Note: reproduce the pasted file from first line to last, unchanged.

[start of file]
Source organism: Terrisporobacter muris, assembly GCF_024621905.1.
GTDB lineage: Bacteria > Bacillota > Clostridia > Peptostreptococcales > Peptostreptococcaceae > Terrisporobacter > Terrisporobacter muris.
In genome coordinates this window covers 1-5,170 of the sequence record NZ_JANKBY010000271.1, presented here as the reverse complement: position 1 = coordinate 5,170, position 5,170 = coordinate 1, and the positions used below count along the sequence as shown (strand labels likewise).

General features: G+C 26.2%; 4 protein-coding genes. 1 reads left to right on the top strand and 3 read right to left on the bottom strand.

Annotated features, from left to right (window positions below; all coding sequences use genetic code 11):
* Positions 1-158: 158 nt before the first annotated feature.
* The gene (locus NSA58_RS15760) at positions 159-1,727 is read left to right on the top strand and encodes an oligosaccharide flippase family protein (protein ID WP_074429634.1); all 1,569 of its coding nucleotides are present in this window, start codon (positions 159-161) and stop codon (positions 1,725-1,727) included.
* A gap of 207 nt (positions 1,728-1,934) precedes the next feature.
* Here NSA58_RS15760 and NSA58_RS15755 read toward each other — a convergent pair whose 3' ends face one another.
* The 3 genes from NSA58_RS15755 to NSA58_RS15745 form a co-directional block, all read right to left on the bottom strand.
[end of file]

Source organism: Terrisporobacter muris, assembly GCF_024621905.1.
GTDB lineage: Bacteria > Bacillota > Clostridia > Peptostreptococcales > Peptostreptococcaceae > Terrisporobacter > Terrisporobacter muris.
In genome coordinates this window covers 1-5,170 of the sequence record NZ_JANKBY010000271.1, presented here as the reverse complement: position 1 = coordinate 5,170, position 5,170 = coordinate 1, and the positions used below count along the sequence as shown (strand labels likewise).

General features: G+C 26.2%; 4 protein-coding genes. 1 reads left to right on the top strand and 3 read right to left on the bottom strand.

Annotated features, from left to right (window positions below; all coding sequences use genetic code 11):
* Positions 1-158: 158 nt before the first annotated feature.
* The gene (locus NSA58_RS15760) at positions 159-1,727 is read left to right on the top strand and encodes an oligosaccharide flippase family protein (protein ID WP_074429634.1); all 1,569 of its coding nucleotides are present in this window, start codon (positions 159-161) and stop codon (positions 1,725-1,727) included.
* A gap of 207 nt (positions 1,728-1,934) precedes the next feature.
* Here NSA58_RS15760 and NSA58_RS15755 read toward each other — a convergent pair whose 3' ends face one another.
* The 3 genes from NSA58_RS15755 to NSA58_RS15745 form a co-directional block, all read right to left on the bottom strand.